Review : Thenewno2 - thefearofmissingout
ConsequenceofsoundSkimming over thenewno2′s past three years, it’s tough to figure out what exactly Dhani Harrison and Paul Hicks are out to accomplish with their nearly unclassifiable music. Harrison’s father was a Beatle, Hicks makes electronic music, and the collective has featured Regina Spektor and dabbled in rap. None of it seems to add up. 2009′s You Are Here received a warm welcome from critics, though adjectives and genres used ranged from Beck comparisons to psychedelic rock to light trip-hop. On the closing track of their sophomore LP, thefearofmissingout, Harrison finally spells it out pretty clearly: “See the thing about the number two, it’s mysterious.” They like transcending strict definition, and this proves to be the album’s strength and downfall.
Each song on thefearofmissingout works through both live and programmed instruments, the constants being glitchy electronic noises atop rich beds of guitar and keys. When at their best, the band makes for a sort of poppy Radiohead, creating mesmerizing grooves like “Timezone”, where the subtly harmonized vocals nicely offset the dark lyrics and Harrison’s surprisingly wide-ranging vocals.
Another highlight, “Make It Home”, oulines a classic, psychedelic rock blueprint modernized with warbled bass. The stylistic differences between the two is striking, yet their shared status as album standouts (along with the surprising consistency the band manages to achieve) attests to the talents of the group and their exploratory ambition.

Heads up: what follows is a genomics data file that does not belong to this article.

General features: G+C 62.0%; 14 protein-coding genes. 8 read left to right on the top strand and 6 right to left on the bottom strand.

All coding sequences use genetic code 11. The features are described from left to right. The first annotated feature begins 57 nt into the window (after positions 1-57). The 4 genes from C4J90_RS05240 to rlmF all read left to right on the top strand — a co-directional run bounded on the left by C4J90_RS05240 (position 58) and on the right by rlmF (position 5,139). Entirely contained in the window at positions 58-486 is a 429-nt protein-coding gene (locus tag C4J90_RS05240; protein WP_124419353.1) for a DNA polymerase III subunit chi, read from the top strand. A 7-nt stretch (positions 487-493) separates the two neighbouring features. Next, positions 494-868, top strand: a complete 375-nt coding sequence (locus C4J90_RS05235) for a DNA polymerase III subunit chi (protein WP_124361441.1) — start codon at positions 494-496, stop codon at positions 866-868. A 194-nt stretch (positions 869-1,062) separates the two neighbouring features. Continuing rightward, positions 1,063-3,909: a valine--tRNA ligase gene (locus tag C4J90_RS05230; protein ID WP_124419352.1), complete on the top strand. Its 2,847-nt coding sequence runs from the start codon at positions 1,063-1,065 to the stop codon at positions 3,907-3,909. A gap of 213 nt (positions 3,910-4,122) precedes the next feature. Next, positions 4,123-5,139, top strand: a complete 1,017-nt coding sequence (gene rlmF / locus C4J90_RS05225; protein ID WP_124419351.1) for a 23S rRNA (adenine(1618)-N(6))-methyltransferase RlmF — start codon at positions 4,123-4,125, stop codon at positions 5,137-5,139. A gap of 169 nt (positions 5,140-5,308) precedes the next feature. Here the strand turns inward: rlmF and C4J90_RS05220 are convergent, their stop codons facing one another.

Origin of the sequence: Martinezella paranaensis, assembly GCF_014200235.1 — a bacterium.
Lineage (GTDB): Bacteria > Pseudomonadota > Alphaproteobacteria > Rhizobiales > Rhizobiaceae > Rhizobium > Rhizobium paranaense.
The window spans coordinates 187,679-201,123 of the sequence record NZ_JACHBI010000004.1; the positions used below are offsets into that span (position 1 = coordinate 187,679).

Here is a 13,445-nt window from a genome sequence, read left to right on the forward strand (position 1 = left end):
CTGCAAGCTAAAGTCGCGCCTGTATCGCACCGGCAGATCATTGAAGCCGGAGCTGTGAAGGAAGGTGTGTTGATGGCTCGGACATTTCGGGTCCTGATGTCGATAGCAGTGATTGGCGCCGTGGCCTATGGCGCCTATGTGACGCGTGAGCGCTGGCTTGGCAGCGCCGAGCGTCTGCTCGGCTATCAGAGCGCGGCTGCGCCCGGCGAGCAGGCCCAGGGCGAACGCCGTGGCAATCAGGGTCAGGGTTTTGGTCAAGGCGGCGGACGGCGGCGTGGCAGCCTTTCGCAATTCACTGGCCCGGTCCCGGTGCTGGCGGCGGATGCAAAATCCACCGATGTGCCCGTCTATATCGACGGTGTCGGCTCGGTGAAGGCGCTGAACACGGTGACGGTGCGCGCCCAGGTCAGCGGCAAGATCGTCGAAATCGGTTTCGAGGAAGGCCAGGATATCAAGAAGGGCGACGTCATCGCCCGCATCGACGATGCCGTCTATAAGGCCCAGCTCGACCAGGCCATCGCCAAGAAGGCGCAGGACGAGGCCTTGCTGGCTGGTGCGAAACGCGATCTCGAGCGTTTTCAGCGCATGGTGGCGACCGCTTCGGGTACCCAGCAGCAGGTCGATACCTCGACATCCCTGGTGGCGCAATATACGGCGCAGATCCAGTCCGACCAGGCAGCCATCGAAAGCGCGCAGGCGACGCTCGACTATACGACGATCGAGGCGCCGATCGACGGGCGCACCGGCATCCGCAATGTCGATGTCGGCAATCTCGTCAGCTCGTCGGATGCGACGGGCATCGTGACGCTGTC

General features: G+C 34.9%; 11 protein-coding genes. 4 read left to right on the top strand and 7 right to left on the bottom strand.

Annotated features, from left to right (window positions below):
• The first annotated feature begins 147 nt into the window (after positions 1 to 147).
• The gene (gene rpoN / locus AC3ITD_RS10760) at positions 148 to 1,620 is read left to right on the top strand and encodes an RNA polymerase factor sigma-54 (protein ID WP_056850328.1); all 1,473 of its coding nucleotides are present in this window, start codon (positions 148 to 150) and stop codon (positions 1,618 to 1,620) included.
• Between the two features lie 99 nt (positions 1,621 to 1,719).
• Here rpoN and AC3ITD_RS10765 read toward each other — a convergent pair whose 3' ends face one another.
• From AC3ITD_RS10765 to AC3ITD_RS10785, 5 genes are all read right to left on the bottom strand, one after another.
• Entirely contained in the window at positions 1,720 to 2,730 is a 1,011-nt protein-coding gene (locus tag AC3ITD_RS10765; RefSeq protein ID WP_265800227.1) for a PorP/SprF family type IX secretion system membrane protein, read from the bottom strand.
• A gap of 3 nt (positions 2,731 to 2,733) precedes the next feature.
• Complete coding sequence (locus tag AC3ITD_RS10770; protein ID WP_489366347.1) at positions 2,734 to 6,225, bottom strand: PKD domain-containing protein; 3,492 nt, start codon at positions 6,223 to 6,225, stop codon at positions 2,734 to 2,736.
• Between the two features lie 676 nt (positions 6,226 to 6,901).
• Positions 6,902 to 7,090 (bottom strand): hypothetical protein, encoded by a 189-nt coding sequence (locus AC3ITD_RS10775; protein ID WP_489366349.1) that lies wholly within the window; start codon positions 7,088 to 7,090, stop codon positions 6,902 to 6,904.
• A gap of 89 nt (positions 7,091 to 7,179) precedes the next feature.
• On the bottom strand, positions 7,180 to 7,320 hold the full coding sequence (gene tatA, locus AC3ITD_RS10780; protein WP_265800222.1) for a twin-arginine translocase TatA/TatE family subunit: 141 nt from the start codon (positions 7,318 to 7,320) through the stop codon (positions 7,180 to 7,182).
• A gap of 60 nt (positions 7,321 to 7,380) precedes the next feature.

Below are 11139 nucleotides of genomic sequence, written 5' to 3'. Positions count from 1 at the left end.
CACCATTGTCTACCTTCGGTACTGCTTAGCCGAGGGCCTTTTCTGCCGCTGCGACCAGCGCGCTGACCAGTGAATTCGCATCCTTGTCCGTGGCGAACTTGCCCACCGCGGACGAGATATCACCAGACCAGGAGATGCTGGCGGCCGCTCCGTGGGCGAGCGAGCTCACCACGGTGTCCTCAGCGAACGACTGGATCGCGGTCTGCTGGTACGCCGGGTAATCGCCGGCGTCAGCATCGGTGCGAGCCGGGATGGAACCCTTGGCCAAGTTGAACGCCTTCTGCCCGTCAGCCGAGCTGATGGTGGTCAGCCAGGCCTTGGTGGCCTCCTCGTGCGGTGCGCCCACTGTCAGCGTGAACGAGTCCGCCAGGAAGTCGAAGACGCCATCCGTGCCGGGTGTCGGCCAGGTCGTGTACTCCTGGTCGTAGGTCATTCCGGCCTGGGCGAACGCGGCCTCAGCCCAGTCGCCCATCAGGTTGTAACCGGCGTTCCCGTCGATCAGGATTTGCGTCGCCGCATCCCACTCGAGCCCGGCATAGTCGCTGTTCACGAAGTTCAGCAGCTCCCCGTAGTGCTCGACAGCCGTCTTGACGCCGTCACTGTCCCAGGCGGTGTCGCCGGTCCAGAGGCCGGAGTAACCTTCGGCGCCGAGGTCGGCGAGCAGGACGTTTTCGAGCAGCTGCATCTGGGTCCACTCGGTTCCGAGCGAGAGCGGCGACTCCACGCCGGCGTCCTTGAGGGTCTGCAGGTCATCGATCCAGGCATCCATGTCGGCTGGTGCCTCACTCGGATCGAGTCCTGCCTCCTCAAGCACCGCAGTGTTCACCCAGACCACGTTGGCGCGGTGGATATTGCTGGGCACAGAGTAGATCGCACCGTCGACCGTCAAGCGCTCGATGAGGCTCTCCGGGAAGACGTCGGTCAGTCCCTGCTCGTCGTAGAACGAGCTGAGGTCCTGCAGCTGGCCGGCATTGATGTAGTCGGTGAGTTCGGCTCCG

While half of the album succeeds in combining a slew of genres and sonic elements into a cohesive mix, the experiments don’t always work so well. Particularly weak is the rap track “thewaitaround”, featuring overly aggressive drum machines and an unsettling repetition of the opening lines. Harrison, Hicks, and company also fall short in keeping the longer tracks engaging, which is unfortunate considering the fact that four of the ten clock in at over five minutes....full text
Chicagotribune“I'm changing so fast you can’t keep up,” Dhani Harrison declares on “thefearofmissingout” (Vagrant), the second studio album by thenewno2 (pronounced “The new Number Two,” in homage to a character from the short-lived cult TV series “The Prisoner”). The declaration sets the tone for an album about anxious times, and the music is appropriately fidgety and restless, a beehive of sound that almost subliminally coalesces into songs....full text
RollingstoneThe best moments on the second LP by Dhani Harrison's band recall his dad, George, without sounding like him – "Staring Out to Sea," with co-vocals by Ben Harper, evokes the uneasy bliss of "Long, Long, Long" amid dubstep wub-wub. The future-shocked verses and digital wheedling often miss their marks, but as a vehicle for Harrison's soulful voice, the band is a work-in-progress worth watching....full text
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